Preventing and treating disease
Preventing and treating disease
Immunisation involves giving a vaccine made of a dead or inactivate form of a disease-causing microorganism. Stimulating you body's natural immune response to invading pathogens
A small amount of the dead or inactive pathogens is introduced into your body > Stimulates white blood cells to produce antibodies needed to fight the pathogen and prevent you from getting ill. The if you meet the same live pathogen your white blood cells can respond rapidly and make the right antibodies to fight the disease.
Doctors use vaccines to protect us against bacterial diseases (eg tetanus and diphtheria) and viral diseases (eg Polio, measles, mumps and rubella)
Smallpox has been completely wiped out by vaccinations
Large population vaccinated/ immune= Spread of pathogen reduced and disease may even disappear- This is known as herd immunity
If the number of people taking vaccines falls the herd immunity is lost and a disease can reappear
An example being whooping cough. In the UK 1970s there was a scare that the whooping cough vaccines weren't safe. Vaccination rates fell from over 80% to 30%. In the following years thousands of children got whooping cough. People began to realise the vaccine was safe and herd immunity was effective again.
Every cell has unique proteins on its surface called antigens
Antigens on microorganisms that enter the body are different and your immune system recognizes this.
White blood cells make specific antibodies which join up with the antigens and inactivate or destroy the particular pathogen
White blood cells need to remember the right antibody needed to destroy a particular pathogen. If the cells meets it again the memory cells can make the same antibody very quickly and kill the pathogen so you are immune to the disease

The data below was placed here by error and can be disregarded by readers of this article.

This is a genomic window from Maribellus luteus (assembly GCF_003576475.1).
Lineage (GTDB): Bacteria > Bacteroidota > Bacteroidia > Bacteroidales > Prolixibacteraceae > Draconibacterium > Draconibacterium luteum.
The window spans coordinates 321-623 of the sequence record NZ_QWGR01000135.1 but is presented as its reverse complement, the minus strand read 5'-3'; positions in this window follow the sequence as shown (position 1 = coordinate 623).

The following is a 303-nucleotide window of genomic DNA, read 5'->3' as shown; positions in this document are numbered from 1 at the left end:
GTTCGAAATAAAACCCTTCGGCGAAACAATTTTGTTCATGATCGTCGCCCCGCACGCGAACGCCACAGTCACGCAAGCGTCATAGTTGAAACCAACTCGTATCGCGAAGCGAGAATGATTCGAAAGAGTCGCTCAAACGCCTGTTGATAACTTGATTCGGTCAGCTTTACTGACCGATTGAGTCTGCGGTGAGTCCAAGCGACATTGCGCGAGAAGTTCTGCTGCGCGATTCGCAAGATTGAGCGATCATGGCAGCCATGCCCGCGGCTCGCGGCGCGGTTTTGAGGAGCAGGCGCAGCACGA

Meaning the first time you meet a pathogen you become ill as there is a delay in making the antibody needed.
Antibiotics and painkillers
Treating the symptoms
Aspirin and paracetamol are useful painkillers. If you have a cold it will relieve the symptoms (eg sore throat, head ache) However they have no effect on a viral infection that has entered your tissue and made you feel ill
Many painkillers relieve symptoms but don't kill the pathogens. You have to wait for your immune system to overcome the pathogens before you can get well again
Antibiotics- Drugs to cure bacterial diseases
Antiseptics and disinfectants are used to kill bacteria outside the body but they are very dangerous to use inside your body. Aswell as killing the pathogens they would kill you too.
Antibiotics have changed the treatment of communicable diseases. They work inside your body to kill bacterial pathogens. The impact of antibiotics on deaths has been huge. E.g infections from women giving birth decreased dramatically.
How antibiotics work
Antibiotics (eg penicillin) work by killing the bacteria that cause disease whilst they are inside your body. They damage the bacterial cells without harming your own cells
Antibiotics can be taken in the form of a pill or syrup if you are really ill then it can be put straight into your bloodstream making sure they reach the pathogens in your cells as quickly as possible
Some antibiotics kill a wide range of bacteria, others are very specific and only work against particular bacteria.
Antibiotics cannot kill viral pathogens so they have no effect on diseases caused by viruses.
A virus reproduces inside the cells of your body making it extremely difficult to develop drugs that will kill the viruses without damaging the cells and tissues of your body at the same time.
Strains of bacteria that are resistant to antibiotics are evolving meaning antibiotics which used to kill a particular type of bacteria no longer have an affect > they can't cure the disease.
Some types of bacteria are resistant to all known antibiotics causing great concern if new antibiotics can't be found to cure bacterial diseases
Developing and testing a new drug
It can take up to 12 years to bring new medicine into works due to meeting all the required conditions